[David Strom's Web Informant] March 25, 2012: No website? You don't need one anymore.

David Strom david at strom.com
Sun Mar 25 16:51:14 EDT 2012


Web Informant, March 25, 2012: No website? You don't need one anymore.

For those of you who have procrastinated about getting your corporate
website together, I have some good news for you: you can pat
yourselves on the back because you have just saved a bunch of money.
For many smaller businesses, you don’t really need one anymore.
Welcome to the post-Web era.

Now, this doesn’t mean that the Web is dead. Far from it, as you might
expect from someone who writes for a variety of Web-based
publications. But the stand-alone website, in all of its pixilated
glory, is becoming obsolete. Yes, you do need something for potential
customers to bring up in their browsers when they type in
companynamedotcom. But you also don’t need to put a lot of effort into
its creation. Here is why.

The days of building community are happening outside of your own dot
com. It used to be that you created brand awareness and a destination
for your customers by having your own site. No longer. Now, there are
plenty of others who will do it for you, and often they will do so
without you having to pay them. Remember the phrase OPM? It used to
mean other people’s money. Today it means Other People’s Marketing.
Let me give you a few examples.

My wife is an interior designer and supervises a small staff. Some of
her business is coming from the communities that she participates in
with HGTV.com and Houzz.com, two places that people go to look at
pretty rooms and get ideas for their own decorating. By writing
comments on these and other discussion forums, she is sharing her
knowledge with the people most likely to hire her. It doesn’t cost her
anything to participate in these forums, other than her time, and she
is reaching a ready-made audience of thousands of women (let’s face
it, we guys generally don’t concern ourselves with design) who are
hungry for this kind of information.

Yes, she does have her own business website. She does need it to give
her business a sense of legitimacy and purpose. But that site gets
dozens of visitors a week, rather than the hundreds or thousands that
the other sites do. (And on Houzz she is top-rated for all St.Louis
professionals, go Shirley!) She is using OPM.
http://www.houzz.com/pro/shirleystrom/sk-interiors

Here is another situation. All of us writers at ReadWriteWeb
participate in varying degrees on Twitter too. We post and repost
links to our stories and that of our colleagues, and many people
follow us as a result. All well and good. But wouldn’t it be better if
someone else posts a link to our stories on their Twitter account?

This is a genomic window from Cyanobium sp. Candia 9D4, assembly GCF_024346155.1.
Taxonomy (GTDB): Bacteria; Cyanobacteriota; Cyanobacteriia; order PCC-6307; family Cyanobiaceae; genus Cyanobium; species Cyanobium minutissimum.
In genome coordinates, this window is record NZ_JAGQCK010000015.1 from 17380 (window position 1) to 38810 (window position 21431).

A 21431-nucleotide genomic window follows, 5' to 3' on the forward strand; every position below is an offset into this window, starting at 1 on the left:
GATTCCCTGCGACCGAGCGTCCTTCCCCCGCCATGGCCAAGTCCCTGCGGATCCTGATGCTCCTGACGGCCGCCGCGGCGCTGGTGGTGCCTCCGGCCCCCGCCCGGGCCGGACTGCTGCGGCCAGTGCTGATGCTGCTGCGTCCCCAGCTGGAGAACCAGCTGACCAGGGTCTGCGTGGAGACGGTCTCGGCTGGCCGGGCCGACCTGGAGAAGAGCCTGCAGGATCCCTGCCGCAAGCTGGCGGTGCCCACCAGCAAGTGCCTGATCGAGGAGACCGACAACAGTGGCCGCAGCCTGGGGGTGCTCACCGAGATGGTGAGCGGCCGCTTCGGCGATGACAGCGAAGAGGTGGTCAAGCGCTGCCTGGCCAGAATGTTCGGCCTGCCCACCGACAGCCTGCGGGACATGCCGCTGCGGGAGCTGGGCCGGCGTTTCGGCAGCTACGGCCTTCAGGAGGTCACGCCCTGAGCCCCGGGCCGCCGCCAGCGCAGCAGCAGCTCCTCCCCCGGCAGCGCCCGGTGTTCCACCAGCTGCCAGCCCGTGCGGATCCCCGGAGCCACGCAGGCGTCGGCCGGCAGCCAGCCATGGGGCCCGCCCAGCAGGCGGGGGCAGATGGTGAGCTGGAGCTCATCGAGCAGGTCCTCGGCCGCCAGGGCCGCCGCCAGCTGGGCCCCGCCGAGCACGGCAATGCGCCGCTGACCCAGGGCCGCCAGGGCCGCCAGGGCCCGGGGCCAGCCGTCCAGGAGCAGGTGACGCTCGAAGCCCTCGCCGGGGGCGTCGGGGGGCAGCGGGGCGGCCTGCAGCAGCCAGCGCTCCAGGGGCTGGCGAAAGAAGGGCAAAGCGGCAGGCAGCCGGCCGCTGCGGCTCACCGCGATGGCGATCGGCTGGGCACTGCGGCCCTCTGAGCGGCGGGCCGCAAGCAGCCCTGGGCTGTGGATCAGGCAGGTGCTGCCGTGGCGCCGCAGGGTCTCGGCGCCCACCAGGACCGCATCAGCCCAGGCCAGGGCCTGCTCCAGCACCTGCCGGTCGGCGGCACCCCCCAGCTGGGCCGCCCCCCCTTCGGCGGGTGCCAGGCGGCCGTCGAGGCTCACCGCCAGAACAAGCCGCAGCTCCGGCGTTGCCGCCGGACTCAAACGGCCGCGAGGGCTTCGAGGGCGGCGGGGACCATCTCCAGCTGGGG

Doesn’t that link carry more weight than just our own flogging of our
content? Yes. Remember, OPM! I was covering a conference not too long
ago: one of the participants of the conference liked one of my
stories, and Tweeted about it. That was far more effective than my own
Tweet. I was being validated by someone else’s point of view.

The same can be said about Pinterest. Again, why should I try to post
photographs of my work (if I am a visual artist) when I can do the
same on a site where millions of people are clicking and recommending
what they see to others? Certainly I can spend the time and create
some very nice HTML that showcases my art on my own dot com. But if I
am trying to reach a wider audience? OPM has already built a pretty
nice way to distribute this information.

Now, I don’t think we are going to just forgo our websites entirely,
but certainly we should place less effort into making them the
sprawling digital places of c.1999. No need. A friend of mine, Bruce
Fryer calls this the “Cheap Bastard Startup” method of IT. He even
owns the dot com. Just make it good enough to get by, and count on OPM
to push you further along.

Yes, OPM does have some drawbacks: Like Blanche DuBois, you do have to
rely on the kindness of strangers. Particularly when it comes to
online discussions, there are trolls and others who don’t hesitate to
take people apart verbally. You do have to develop a thicker skin, and
try not to take these folks too seriously. And you have to constantly
feed your discussions and other sites with content, with
recommendations, and spend time to make sure that you are part of the
ongoing conversations online. It certainly is easier to just put up a
piece of content on your own website, press publish, and walk away.
But it is more satisfying once you get your OPM network working for
you.

Welcome to the post-Web era. And if you are looking for some window
treatments, I can point you in the right direction.




More information about the WebInformant mailing list